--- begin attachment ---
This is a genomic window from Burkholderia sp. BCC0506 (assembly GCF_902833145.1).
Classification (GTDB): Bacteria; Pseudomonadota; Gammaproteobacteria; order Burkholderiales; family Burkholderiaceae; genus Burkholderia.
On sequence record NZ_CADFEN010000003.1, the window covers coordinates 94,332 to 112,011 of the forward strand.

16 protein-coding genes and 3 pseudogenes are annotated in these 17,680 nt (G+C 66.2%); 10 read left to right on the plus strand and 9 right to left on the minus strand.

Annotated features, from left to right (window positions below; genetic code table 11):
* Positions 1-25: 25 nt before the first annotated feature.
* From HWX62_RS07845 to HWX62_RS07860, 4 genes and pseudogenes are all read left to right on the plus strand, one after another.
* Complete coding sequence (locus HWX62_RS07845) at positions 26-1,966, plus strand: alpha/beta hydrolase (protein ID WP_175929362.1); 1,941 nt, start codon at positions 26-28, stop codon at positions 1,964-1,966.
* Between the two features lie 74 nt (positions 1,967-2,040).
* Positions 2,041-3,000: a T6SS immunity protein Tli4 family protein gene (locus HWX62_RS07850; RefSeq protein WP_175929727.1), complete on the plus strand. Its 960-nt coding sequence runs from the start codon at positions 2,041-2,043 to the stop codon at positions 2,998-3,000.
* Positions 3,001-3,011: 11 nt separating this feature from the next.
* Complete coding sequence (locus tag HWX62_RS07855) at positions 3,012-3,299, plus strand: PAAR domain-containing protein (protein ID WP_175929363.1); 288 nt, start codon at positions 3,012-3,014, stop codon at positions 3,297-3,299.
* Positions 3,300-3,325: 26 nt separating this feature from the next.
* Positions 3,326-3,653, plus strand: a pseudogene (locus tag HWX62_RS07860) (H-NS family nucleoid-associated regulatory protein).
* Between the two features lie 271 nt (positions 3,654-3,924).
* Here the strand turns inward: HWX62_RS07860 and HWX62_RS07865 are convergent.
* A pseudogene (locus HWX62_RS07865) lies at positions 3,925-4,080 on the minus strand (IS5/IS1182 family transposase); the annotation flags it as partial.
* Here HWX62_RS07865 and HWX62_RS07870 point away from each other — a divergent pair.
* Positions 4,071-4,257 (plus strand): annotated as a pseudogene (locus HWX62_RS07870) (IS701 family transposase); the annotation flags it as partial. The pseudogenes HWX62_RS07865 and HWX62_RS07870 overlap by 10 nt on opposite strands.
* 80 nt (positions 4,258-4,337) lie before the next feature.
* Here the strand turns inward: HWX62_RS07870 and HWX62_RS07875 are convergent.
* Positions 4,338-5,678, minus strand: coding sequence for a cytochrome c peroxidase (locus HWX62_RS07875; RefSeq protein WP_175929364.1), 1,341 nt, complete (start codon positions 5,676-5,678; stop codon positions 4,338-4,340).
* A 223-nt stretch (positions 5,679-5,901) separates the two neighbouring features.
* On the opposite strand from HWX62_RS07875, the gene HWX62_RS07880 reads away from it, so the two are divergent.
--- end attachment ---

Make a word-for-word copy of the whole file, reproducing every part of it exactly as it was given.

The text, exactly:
This is a genomic window from Burkholderia sp. BCC0506 (assembly GCF_902833145.1).
Classification (GTDB): Bacteria; Pseudomonadota; Gammaproteobacteria; order Burkholderiales; family Burkholderiaceae; genus Burkholderia.
On sequence record NZ_CADFEN010000003.1, the window covers coordinates 94,332 to 112,011 of the forward strand.

16 protein-coding genes and 3 pseudogenes are annotated in these 17,680 nt (G+C 66.2%); 10 read left to right on the plus strand and 9 right to left on the minus strand.

Annotated features, from left to right (window positions below; genetic code table 11):
* Positions 1-25: 25 nt before the first annotated feature.
* From HWX62_RS07845 to HWX62_RS07860, 4 genes and pseudogenes are all read left to right on the plus strand, one after another.
* Complete coding sequence (locus HWX62_RS07845) at positions 26-1,966, plus strand: alpha/beta hydrolase (protein ID WP_175929362.1); 1,941 nt, start codon at positions 26-28, stop codon at positions 1,964-1,966.
* Between the two features lie 74 nt (positions 1,967-2,040).
* Positions 2,041-3,000: a T6SS immunity protein Tli4 family protein gene (locus HWX62_RS07850; RefSeq protein WP_175929727.1), complete on the plus strand. Its 960-nt coding sequence runs from the start codon at positions 2,041-2,043 to the stop codon at positions 2,998-3,000.
* Positions 3,001-3,011: 11 nt separating this feature from the next.
* Complete coding sequence (locus tag HWX62_RS07855) at positions 3,012-3,299, plus strand: PAAR domain-containing protein (protein ID WP_175929363.1); 288 nt, start codon at positions 3,012-3,014, stop codon at positions 3,297-3,299.
* Positions 3,300-3,325: 26 nt separating this feature from the next.
* Positions 3,326-3,653, plus strand: a pseudogene (locus tag HWX62_RS07860) (H-NS family nucleoid-associated regulatory protein).
* Between the two features lie 271 nt (positions 3,654-3,924).
* Here the strand turns inward: HWX62_RS07860 and HWX62_RS07865 are convergent.
* A pseudogene (locus HWX62_RS07865) lies at positions 3,925-4,080 on the minus strand (IS5/IS1182 family transposase); the annotation flags it as partial.
* Here HWX62_RS07865 and HWX62_RS07870 point away from each other — a divergent pair.
* Positions 4,071-4,257 (plus strand): annotated as a pseudogene (locus HWX62_RS07870) (IS701 family transposase); the annotation flags it as partial. The pseudogenes HWX62_RS07865 and HWX62_RS07870 overlap by 10 nt on opposite strands.
* 80 nt (positions 4,258-4,337) lie before the next feature.
* Here the strand turns inward: HWX62_RS07870 and HWX62_RS07875 are convergent.
* Positions 4,338-5,678, minus strand: coding sequence for a cytochrome c peroxidase (locus HWX62_RS07875; RefSeq protein WP_175929364.1), 1,341 nt, complete (start codon positions 5,676-5,678; stop codon positions 4,338-4,340).
* A 223-nt stretch (positions 5,679-5,901) separates the two neighbouring features.
* On the opposite strand from HWX62_RS07875, the gene HWX62_RS07880 reads away from it, so the two are divergent.